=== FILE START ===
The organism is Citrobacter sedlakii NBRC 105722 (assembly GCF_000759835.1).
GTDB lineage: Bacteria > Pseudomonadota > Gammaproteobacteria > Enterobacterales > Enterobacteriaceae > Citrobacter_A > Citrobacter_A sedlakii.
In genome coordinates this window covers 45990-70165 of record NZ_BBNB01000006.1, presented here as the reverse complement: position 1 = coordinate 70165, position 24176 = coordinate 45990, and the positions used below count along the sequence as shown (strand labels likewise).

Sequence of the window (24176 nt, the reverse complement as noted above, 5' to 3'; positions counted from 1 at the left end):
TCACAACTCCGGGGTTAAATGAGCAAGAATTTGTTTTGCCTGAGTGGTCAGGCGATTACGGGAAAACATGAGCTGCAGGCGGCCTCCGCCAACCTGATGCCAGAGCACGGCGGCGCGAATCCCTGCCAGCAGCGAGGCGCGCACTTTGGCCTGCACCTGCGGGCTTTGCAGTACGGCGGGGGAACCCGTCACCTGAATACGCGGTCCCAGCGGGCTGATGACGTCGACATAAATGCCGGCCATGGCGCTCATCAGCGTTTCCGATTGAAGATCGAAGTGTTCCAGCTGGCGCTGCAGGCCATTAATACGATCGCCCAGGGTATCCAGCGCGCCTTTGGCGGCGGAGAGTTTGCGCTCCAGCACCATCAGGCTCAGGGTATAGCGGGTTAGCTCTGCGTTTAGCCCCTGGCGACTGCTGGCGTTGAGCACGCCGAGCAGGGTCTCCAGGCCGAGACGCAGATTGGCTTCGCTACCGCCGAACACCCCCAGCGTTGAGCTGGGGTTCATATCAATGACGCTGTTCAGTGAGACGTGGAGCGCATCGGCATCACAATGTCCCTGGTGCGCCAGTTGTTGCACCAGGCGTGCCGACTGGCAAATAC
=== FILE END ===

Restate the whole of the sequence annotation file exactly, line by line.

The organism is Citrobacter sedlakii NBRC 105722 (assembly GCF_000759835.1).
GTDB lineage: Bacteria > Pseudomonadota > Gammaproteobacteria > Enterobacterales > Enterobacteriaceae > Citrobacter_A > Citrobacter_A sedlakii.
In genome coordinates this window covers 45990-70165 of record NZ_BBNB01000006.1, presented here as the reverse complement: position 1 = coordinate 70165, position 24176 = coordinate 45990, and the positions used below count along the sequence as shown (strand labels likewise).

Sequence of the window (24176 nt, the reverse complement as noted above, 5' to 3'; positions counted from 1 at the left end):
TCACAACTCCGGGGTTAAATGAGCAAGAATTTGTTTTGCCTGAGTGGTCAGGCGATTACGGGAAAACATGAGCTGCAGGCGGCCTCCGCCAACCTGATGCCAGAGCACGGCGGCGCGAATCCCTGCCAGCAGCGAGGCGCGCACTTTGGCCTGCACCTGCGGGCTTTGCAGTACGGCGGGGGAACCCGTCACCTGAATACGCGGTCCCAGCGGGCTGATGACGTCGACATAAATGCCGGCCATGGCGCTCATCAGCGTTTCCGATTGAAGATCGAAGTGTTCCAGCTGGCGCTGCAGGCCATTAATACGATCGCCCAGGGTATCCAGCGCGCCTTTGGCGGCGGAGAGTTTGCGCTCCAGCACCATCAGGCTCAGGGTATAGCGGGTTAGCTCTGCGTTTAGCCCCTGGCGACTGCTGGCGTTGAGCACGCCGAGCAGGGTCTCCAGGCCGAGACGCAGATTGGCTTCGCTACCGCCGAACACCCCCAGCGTTGAGCTGGGGTTCATATCAATGACGCTGTTCAGTGAGACGTGGAGCGCATCGGCATCACAATGTCCCTGGTGCGCCAGTTGTTGCACCAGGCGTGCCGACTGGCAAATAC